Army and Air Force ROTC Join Central Arkansas Tornado Relief Effort
After an EF-4 tornado hit Central Arkansas and devastated large portions of the cities of Mayflower, Vilonia and some of the surrounding areas on April 27, one Army ROTC cadet’s tenacity resulted in the formation of a 31-person team to be mobilized to the areas most critically hit. Army ROTC units from the University of Arkansas in both Fort Smith and Fayetteville, as well as the Fayetteville campus’s Air Force ROTC program participated in this disaster relief mission just before finals, eager to provide support wherever it was most needed.
Army Cadet Stewart Tice took special interest in this project because of his ties to the area. The storm hit so close to his home that his parents were picking up glass and debris from their front yard on Monday morning. Despite having other commitments that day and finals coming up, when Tice contacted other cadets about the project, support immediately flowed in. Within a day, they had a team of 17 Army ROTC cadets, two Air Force ROTC cadets and a professor of military science ready to help. In addition, Fort Smith had eight cadets and one instructor, as well as two cadets from the University of Central Arkansas Army ROTC.
The relief group decided they would partner with New Life Church and the Arkansas Dream Center to gain the credentials needed to have access to the disaster area and aid in the recovery. Bo Renner, president of the Associated Student Government, signed an executive order allocating $999.99 to ROTC for supplies and equipment needed to support the mission.
The Fayetteville group left at 5 a.m. May 3, heading south to link up with the rest of their team and the Dream Center. Upon arrival, the group was immediately dispatched to the community of Saltillo to help a woman who lost her entire home.
“The hard work and respect our cadets put forth brought tears to this woman's eyes,” said Tice. They were originally told that they would probably only be able to complete one project that day due to the amount of work that needed to be done, but that was unacceptable to the ROTC team. “We pushed on and ended up completing four total projects in both Saltillo and downtown Vilonia before we called it a day,” said Tice.
The biggest shock to the team was when they entered Vilonia, where the tornado took a path directly down Main Street. “As we were driving downtown, we were surrounded on both sides by total destruction, fires burning, smoke billowing, and piles of rubble,” said Tice. “It looked like something you would see in a National Geographic documentary on the wars in Iraq or Afghanistan.”
They got to work helping another family whose house was completely knocked off of its foundation and had their RV flipped upside down on top of the remaining rubble. Their job was to separate debris from the house that was scattered throughout their 5 acres of land into different piles that would later be collected by FEMA, and to salvage any personal items they could. Part of the team used chainsaws to clear trees and brush.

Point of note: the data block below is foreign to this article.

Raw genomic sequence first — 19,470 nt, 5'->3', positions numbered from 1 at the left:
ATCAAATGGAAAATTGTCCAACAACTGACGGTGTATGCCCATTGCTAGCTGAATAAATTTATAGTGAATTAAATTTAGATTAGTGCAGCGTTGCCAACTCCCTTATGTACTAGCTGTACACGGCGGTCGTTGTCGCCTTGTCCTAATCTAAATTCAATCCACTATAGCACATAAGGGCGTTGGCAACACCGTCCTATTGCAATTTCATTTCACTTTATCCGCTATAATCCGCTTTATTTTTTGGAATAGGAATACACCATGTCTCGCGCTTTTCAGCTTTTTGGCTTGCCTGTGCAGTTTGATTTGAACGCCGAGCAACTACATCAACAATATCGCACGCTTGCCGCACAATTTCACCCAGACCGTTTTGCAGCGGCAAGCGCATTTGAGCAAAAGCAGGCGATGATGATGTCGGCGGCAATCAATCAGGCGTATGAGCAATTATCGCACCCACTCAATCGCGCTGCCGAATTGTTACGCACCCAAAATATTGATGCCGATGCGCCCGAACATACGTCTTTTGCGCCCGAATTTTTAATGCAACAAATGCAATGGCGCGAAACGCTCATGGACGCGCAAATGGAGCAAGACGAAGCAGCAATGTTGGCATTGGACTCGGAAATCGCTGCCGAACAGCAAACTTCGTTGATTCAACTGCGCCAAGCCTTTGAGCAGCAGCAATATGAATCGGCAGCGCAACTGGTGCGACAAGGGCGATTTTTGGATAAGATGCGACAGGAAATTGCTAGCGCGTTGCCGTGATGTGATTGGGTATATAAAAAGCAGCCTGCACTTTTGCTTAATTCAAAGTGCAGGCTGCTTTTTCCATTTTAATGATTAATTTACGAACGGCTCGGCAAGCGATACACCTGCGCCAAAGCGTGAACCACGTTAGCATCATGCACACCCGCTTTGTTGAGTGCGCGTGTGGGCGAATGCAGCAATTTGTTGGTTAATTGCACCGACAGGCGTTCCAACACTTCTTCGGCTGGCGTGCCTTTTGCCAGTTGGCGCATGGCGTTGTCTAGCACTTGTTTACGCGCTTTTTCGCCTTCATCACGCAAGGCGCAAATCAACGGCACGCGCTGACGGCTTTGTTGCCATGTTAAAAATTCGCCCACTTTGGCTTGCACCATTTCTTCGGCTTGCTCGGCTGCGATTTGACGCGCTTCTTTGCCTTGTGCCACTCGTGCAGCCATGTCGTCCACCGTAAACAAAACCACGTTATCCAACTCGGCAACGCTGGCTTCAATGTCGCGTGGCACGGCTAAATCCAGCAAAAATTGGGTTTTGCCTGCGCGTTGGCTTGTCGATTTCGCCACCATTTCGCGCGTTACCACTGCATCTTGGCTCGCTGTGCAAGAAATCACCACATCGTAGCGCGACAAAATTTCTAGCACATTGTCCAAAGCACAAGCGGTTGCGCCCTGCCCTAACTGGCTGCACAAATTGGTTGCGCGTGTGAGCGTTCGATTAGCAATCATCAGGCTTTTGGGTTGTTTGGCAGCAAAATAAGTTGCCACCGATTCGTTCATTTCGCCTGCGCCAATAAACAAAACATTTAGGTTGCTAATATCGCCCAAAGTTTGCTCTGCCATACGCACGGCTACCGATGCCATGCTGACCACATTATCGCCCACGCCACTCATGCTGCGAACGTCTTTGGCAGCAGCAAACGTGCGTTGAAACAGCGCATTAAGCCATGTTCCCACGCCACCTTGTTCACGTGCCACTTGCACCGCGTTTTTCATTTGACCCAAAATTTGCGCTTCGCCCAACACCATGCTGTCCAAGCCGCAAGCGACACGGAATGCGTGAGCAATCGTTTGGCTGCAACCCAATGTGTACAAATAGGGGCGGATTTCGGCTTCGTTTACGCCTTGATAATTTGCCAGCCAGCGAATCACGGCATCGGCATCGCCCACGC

“I was really blown away at just how bad the destruction was,” said Air Force Cadet Miles Legere. “Pictures can't really do it justice. And what struck me was that a lot of times the only thing still standing was an American flag.”
“Overall, this project is probably one of the most important I have ever participated in while in ROTC, truly showing our cadets’ commitment to the Army values of duty and selfless service,” said Tice. In talking with several of the affected families, the cadets learned how much it meant to them that they came and helped. He added, “I have never been more proud of our team of cadets, cadre, and our university as a whole for what they did to help complete strangers.”
“This is an excellent example of what an impact we can make when the Army and Air Force ROTC programs work together towards a common goal,” said Lt. Col. Buster G. McCall.
Army Cadet Lance Lanier was surprised to see how much the team could help in just one day. “The volunteers at the sites were so kind and selfless,” said Lanier. “It was nice having our program work together to help out the community.”
The young cadets were impressed with the unbroken spirit of the communities they were helping that day. Legere added, “It was truly an amazing experience to be a part of the rebuilding effort.”
Air Force Cadet Emily Murphey felt compelled to help with the disaster clean-up even though she had no ties to the area. “I couldn't believe what we saw when we went through the area, but there was so much hope among the community and gratitude for the volunteers,” said Murphey. “In the grand scheme of things, we hardly made a dent in the total cleanup, but to several families our help was a big step in their healing process.”
Along with U of A Fayetteville’s Army cadre leader, Lt. Col. Chuck Pudil, Army ROTC cadets included: Stewart Tice, Daniel Clark, Charley Boykin, Ian Lindeman, Alexandria Slay, Jessica Carranza, Bank Sinwitayarak, Lance Lanier, Abigail Witty, Jack Powell, Ryan Rogers, Lysa Walterhouse, Liston Barber, Justin McFadden, Rayne Scott, Eric Jeter, Ben Hughey. The Air Force cadets included: Emily Murphey and Miles Legere.
Cat Donnelly, Administrative Specialist
Air Force ROTC
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